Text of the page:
Illinois corrections clarifies rule: digital news allowed
CHICAGO (AP) — The Illinois Department of Corrections is rewriting its new regulation to clarify that prisoners will not be barred from obtaining digital news articles.
“News articles downloaded and printed from a computer are acceptable,” department spokeswoman Lindsey Hess said in an email Friday afternoon. “The policy language is being revised for clarification.”
The nonprofit news outlet Injustice Watch provided this article to The Associated Press through a collaboration with Institute for Nonprofit News.
The announcement of the clarification came one week after the department adopted a sweeping new regulation that states, “Publications that have been redacted, altered or otherwise modified from the original published edition and copied materials, including photocopies or material downloaded and printed from a computer, are prohibited and shall not be accepted for assessment or review.”
The regulation adds: “NOTE: This shall not apply to materials received for educational programs or legal documents nor preclude offenders from receiving materials such as newspaper clippings, wedding announcements, etc. with personal correspondence. Personal correspondence shall be handled in accordance with the standard mailroom procedures.”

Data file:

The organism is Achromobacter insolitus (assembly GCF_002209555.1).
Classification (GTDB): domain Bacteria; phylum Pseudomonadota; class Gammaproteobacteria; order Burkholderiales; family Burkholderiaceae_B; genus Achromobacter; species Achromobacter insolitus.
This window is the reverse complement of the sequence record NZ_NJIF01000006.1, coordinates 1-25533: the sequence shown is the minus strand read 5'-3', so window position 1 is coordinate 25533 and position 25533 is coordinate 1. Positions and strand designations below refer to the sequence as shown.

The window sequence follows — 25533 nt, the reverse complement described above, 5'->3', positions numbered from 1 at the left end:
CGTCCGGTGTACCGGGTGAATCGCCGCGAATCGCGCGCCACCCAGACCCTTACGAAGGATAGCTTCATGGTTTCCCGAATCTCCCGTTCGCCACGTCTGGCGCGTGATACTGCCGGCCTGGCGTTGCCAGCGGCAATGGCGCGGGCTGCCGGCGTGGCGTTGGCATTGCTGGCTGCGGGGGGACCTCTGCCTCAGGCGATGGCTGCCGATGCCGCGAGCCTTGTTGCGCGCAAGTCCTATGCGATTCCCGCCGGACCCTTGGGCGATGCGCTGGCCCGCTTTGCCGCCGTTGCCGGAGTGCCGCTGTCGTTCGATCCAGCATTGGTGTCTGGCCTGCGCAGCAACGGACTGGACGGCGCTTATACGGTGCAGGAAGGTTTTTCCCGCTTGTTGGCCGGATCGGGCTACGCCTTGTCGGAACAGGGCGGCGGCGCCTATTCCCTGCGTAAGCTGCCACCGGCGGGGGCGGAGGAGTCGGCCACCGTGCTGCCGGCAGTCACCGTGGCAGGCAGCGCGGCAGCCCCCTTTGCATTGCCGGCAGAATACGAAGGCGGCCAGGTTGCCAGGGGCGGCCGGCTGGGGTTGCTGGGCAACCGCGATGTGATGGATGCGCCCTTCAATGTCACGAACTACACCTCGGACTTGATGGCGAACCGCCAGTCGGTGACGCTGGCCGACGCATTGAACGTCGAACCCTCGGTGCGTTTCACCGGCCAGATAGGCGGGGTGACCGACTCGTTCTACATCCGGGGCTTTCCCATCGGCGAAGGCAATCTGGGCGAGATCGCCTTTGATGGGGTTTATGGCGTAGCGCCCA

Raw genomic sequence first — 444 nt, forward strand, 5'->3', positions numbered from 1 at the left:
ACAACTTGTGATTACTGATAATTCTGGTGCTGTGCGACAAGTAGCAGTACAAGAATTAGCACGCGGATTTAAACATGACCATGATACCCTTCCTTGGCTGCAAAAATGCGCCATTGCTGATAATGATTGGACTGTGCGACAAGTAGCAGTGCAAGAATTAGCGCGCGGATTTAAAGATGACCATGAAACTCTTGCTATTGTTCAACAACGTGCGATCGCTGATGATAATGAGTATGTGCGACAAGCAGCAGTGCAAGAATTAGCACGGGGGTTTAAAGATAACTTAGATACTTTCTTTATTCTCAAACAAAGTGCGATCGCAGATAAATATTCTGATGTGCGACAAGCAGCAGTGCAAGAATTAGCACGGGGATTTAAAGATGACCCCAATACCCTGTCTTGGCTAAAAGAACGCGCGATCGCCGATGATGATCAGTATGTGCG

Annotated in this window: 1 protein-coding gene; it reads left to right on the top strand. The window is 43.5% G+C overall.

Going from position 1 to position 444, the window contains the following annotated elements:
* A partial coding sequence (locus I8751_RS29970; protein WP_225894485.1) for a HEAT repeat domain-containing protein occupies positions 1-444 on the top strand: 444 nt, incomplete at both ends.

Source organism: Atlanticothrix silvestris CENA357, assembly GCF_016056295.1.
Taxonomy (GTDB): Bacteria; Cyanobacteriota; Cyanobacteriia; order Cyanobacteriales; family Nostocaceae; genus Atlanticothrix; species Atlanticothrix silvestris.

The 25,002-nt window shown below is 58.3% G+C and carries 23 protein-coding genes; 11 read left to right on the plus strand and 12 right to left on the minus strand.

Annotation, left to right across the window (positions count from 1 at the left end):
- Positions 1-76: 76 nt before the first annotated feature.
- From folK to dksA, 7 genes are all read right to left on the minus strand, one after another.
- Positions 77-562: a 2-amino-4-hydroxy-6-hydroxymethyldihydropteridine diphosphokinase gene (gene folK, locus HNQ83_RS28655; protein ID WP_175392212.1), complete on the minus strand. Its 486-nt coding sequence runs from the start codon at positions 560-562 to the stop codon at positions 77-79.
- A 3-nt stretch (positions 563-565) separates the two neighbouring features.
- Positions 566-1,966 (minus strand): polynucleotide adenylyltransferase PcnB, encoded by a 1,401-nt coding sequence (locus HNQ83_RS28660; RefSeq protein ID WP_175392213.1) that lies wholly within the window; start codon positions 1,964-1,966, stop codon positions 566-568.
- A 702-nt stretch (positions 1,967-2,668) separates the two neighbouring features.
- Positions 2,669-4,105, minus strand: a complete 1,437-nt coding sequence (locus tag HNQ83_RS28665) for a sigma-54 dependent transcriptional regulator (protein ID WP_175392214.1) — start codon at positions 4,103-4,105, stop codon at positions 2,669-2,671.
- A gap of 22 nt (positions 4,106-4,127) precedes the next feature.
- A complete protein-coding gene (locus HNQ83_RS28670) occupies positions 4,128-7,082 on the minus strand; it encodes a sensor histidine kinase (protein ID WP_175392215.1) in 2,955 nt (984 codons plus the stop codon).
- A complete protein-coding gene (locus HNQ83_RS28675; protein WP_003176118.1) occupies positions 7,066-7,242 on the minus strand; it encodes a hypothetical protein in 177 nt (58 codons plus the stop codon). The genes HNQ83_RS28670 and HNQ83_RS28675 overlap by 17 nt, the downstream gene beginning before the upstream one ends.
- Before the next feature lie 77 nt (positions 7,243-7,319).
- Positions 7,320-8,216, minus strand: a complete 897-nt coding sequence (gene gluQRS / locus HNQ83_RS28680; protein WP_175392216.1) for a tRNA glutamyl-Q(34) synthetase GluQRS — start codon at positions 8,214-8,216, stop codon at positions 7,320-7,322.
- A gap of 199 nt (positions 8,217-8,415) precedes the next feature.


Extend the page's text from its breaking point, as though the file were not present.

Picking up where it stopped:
Rob Jeffreys, the acting director of the department, was quoted in a press release issued earlier in the day Friday: “I am pleased the Department now has a process for publication reviews that is sound and meets national standards.
But First Amendment and prisoner rights attorneys had sharply criticized the regulation, especially for its apparent ban of articles from digital news organizations. Before the department announced it was clarifying the regulation, Alan Mills of the Uptown People’s Law Center, who represents several prisoners with pending lawsuits over the department’s restrictions on information, called the regulation “draconian and unconstitutional.”